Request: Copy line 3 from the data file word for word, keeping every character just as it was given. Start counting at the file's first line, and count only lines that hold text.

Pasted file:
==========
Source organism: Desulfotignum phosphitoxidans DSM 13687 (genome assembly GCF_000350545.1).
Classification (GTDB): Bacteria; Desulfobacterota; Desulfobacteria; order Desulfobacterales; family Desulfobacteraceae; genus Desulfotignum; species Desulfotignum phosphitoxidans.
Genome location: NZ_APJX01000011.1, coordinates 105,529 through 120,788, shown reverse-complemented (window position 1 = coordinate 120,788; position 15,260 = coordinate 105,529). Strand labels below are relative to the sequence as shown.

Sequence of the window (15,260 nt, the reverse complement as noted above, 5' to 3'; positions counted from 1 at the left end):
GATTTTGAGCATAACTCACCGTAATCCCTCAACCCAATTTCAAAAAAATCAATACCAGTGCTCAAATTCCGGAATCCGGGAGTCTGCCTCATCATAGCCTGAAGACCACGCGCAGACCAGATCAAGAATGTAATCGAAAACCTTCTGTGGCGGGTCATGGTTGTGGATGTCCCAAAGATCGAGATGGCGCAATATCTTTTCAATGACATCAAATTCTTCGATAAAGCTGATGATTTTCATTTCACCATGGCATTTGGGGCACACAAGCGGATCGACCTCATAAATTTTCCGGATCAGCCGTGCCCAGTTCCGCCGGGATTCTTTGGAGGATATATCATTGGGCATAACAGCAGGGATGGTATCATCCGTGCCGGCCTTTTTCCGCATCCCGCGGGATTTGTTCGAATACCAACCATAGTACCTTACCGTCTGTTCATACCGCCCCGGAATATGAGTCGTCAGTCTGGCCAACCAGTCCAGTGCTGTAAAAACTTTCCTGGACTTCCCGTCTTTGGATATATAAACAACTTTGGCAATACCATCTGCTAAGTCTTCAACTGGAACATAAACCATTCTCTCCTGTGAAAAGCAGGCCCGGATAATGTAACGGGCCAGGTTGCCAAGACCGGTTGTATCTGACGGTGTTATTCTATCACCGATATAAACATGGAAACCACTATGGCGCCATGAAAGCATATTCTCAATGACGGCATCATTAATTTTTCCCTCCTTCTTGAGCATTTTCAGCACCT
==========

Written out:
Genome location: NZ_APJX01000011.1, coordinates 105,529 through 120,788, shown reverse-complemented (window position 1 = coordinate 120,788; position 15,260 = coordinate 105,529). Strand labels below are relative to the sequence as shown.